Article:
Through a mixture of workshops and a conference, the network will bring experts working together to combine the contemporary neuroscience of dance practice with therapeutic uses of the arts, and with creative forms of therapies.
Neuroscientists, artists, psychotherapists and counsellors, mental health practitioners and service providers, educators and policymakers will work together to improve knowledge of how dance affects the brain and can foster physical and mental wellbeing.
Professor Vicky Karkou, Director of Edge Hill’s Research Centre for Arts and Wellbeing, along with Dr Stergios Makris, Senior Lecturer in Psychology, are collaborating with Dr Valentina Cazzato from Liverpool John Moores University’s Research Centre for Brain and Behaviour.
The two research groups will combine their expertise to promote the development of new symptom-specific dance-based treatments, which are research-informed and based on a better understanding of the key elements and brain mechanisms of dance practice underlying its clinical efficacy.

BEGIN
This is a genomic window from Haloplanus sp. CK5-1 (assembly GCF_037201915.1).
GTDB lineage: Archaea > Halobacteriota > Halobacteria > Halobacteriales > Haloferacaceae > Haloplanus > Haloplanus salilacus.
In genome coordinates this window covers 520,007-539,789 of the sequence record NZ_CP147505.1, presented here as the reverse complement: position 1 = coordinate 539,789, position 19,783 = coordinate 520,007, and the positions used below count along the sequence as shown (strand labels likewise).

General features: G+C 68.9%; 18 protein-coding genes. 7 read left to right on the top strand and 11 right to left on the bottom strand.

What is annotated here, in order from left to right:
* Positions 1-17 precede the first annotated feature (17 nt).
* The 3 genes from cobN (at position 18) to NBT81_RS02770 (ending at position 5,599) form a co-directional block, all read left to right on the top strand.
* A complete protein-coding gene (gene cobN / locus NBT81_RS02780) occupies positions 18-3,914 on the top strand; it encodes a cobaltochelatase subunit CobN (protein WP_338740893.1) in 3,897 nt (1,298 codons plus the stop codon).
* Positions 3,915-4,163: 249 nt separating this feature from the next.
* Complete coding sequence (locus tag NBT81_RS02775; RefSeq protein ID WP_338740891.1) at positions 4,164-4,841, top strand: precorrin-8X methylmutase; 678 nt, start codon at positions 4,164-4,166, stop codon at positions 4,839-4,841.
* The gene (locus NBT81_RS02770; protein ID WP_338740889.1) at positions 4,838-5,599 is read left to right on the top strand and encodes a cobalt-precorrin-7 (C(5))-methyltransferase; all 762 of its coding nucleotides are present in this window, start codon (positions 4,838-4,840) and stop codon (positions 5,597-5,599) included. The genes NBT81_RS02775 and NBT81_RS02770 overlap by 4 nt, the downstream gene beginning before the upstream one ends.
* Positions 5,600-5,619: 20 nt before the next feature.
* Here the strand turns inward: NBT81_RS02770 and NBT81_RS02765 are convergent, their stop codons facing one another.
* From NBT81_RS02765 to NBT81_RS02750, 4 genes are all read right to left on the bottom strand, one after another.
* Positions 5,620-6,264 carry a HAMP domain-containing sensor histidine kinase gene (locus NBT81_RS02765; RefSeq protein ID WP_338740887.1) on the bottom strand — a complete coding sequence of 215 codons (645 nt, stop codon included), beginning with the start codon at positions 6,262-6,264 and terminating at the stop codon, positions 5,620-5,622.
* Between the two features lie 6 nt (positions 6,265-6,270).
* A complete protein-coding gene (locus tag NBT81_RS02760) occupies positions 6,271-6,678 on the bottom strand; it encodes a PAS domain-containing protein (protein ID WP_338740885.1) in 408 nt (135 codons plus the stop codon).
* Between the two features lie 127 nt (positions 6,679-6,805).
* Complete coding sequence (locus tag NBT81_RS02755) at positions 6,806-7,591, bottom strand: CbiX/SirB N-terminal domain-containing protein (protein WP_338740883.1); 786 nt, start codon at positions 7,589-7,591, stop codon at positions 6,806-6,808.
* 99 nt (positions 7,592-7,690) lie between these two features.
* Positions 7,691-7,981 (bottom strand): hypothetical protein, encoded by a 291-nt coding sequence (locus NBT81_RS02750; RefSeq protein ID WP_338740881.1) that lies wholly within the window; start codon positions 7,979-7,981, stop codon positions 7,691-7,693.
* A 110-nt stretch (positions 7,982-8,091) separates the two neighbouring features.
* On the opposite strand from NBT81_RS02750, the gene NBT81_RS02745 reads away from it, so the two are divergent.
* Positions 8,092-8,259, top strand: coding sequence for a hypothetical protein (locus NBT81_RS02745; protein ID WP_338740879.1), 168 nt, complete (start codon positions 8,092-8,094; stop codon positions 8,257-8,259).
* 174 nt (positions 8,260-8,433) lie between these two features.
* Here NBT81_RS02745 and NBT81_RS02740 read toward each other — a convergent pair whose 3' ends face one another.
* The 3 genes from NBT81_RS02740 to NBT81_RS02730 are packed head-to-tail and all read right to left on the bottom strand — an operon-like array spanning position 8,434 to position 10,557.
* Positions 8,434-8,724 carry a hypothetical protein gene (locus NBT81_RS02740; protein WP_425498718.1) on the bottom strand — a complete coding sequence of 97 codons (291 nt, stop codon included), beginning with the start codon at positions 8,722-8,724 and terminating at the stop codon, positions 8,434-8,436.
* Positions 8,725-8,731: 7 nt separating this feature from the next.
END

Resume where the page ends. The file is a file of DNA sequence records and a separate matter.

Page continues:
“Through this exciting project, we will bring together leading neuroscientists and arts therapy experts from around the world to share knowledge and drive this field forward.
“We are hopeful of developing a better understanding of the link between therapeutic dance practices and the brain, which could in turn have real world clinical implications.”Professor Vicky Karkou, Director of the Research Centre for Arts and Wellbeing
“We know anecdotally that creative therapy can improve physical and mental wellbeing but this area of research is still in its infancy.
“Working in partnership, we want to learn more about the impact dance and dance movement psychotherapy can have on wellbeing through neurophysiological changes.”Dr Stergios Makris, Deputy Director of the Research Centre for Arts and Wellbeing
Dr Cazzato, Senior Lecturer in Psychology at Liverpool John Moores University, said “We wish to challenge current methodological limitations in research in performing arts by embedding well-established brain measures into the study of dance and creative movement.
“This is where contemporary neuroscience can come in handy. By clarifying the brain mechanisms that lead to people’ improvement of body awareness, but also by disentangling the specific cognitive and emotional mechanisms being targeted through dance movement psychotherapy, ultimately, we hope to integrate both disciplines and develop novel therapies that enhance the treatment of mental illness.”Dr Valentina Cazzato
Over the last five years, Professor Karkou has led the Research Centre for Arts and Wellbeing that has supported national and international cutting-edge research with direct benefit to people of all ages in different contexts including healthcare settings, schools, charities and cultural organisations.
April 21, 2023